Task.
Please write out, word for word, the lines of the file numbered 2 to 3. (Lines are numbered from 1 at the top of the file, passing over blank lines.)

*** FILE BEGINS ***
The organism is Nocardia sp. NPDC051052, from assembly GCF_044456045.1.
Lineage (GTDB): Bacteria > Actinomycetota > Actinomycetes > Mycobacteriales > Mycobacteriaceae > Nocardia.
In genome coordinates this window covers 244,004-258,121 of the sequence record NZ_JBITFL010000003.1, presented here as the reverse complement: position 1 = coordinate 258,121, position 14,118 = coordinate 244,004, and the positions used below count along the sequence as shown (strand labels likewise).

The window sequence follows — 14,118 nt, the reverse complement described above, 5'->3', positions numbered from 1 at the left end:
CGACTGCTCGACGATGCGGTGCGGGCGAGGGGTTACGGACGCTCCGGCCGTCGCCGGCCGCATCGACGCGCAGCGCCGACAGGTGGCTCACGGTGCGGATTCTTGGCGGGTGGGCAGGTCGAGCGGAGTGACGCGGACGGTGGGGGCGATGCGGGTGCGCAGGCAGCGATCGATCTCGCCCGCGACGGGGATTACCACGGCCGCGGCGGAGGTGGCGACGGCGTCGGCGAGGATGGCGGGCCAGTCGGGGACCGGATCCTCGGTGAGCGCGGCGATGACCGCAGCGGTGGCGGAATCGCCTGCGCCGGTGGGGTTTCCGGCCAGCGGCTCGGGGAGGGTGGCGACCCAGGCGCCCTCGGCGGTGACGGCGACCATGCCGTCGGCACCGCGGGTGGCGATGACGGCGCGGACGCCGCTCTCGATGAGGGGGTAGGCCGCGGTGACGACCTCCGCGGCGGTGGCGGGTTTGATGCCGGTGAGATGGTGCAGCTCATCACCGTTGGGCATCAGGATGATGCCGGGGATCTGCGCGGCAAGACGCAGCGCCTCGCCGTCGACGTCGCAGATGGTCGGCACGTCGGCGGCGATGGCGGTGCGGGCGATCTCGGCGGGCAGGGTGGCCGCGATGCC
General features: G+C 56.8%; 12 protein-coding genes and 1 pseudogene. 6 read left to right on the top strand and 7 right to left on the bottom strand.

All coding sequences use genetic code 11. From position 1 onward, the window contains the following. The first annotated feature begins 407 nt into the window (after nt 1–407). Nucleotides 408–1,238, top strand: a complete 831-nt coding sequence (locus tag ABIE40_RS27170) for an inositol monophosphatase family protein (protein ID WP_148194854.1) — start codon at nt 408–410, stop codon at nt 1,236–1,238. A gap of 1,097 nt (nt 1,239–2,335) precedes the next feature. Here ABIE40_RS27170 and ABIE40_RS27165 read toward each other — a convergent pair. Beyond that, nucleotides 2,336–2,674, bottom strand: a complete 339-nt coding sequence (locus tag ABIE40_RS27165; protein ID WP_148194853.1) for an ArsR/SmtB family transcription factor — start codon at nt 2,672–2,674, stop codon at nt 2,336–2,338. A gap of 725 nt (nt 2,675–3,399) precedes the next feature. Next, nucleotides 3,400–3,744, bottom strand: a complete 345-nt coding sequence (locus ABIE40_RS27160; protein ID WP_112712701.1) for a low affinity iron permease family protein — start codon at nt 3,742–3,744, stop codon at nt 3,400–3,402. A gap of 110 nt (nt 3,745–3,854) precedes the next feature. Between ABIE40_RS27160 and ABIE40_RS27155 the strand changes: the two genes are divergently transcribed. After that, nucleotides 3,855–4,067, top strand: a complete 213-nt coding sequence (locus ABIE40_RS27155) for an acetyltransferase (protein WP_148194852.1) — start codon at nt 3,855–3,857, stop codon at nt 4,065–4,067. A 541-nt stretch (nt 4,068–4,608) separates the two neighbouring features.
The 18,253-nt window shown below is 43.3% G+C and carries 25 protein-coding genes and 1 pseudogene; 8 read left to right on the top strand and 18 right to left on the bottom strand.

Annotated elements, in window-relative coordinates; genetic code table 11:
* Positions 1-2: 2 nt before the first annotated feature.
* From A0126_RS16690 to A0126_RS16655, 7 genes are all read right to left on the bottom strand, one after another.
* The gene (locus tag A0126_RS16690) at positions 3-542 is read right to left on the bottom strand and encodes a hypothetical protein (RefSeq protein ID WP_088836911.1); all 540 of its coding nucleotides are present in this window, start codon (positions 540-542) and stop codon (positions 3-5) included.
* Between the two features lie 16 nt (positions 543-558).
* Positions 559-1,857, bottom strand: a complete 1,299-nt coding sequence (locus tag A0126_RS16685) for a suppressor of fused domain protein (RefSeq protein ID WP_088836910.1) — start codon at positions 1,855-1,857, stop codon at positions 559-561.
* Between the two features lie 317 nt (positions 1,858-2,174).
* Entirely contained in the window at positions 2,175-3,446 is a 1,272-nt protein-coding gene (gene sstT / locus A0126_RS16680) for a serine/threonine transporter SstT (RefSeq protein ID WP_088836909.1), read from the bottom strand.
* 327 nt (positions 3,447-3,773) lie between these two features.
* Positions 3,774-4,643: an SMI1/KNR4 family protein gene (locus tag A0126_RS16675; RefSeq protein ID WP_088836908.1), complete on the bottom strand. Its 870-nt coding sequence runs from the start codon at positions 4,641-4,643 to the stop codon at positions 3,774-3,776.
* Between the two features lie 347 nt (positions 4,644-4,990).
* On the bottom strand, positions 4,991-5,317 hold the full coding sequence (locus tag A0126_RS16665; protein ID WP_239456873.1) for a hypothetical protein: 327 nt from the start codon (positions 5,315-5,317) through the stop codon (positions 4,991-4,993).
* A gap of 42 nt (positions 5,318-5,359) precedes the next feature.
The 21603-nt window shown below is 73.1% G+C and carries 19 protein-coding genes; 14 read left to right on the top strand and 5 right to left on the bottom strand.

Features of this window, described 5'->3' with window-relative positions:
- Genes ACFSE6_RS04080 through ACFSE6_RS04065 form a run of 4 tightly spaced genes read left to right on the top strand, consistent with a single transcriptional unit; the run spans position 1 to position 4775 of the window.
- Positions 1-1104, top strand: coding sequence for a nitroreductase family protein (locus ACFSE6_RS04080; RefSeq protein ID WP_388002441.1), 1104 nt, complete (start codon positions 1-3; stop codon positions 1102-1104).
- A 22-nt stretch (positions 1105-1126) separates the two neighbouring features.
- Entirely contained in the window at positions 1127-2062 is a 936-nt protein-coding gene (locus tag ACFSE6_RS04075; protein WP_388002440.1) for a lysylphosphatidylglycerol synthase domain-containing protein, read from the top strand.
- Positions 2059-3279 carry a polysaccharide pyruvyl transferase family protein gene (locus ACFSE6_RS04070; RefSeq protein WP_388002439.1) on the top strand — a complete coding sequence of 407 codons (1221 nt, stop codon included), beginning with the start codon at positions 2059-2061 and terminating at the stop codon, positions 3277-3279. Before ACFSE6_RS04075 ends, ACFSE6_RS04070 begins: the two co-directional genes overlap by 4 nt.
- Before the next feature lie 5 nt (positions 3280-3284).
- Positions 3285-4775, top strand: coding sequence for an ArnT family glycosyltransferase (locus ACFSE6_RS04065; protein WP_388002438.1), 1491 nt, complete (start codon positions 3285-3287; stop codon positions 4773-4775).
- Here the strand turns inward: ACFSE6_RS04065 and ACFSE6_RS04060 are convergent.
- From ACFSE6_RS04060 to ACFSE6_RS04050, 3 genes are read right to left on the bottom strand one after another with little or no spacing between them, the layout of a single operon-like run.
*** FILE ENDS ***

Lineage (GTDB): Bacteria > Actinomycetota > Actinomycetes > Mycobacteriales > Mycobacteriaceae > Nocardia.
In genome coordinates this window covers 244,004-258,121 of the sequence record NZ_JBITFL010000003.1, presented here as the reverse complement: position 1 = coordinate 258,121, position 14,118 = coordinate 244,004, and the positions used below count along the sequence as shown (strand labels likewise).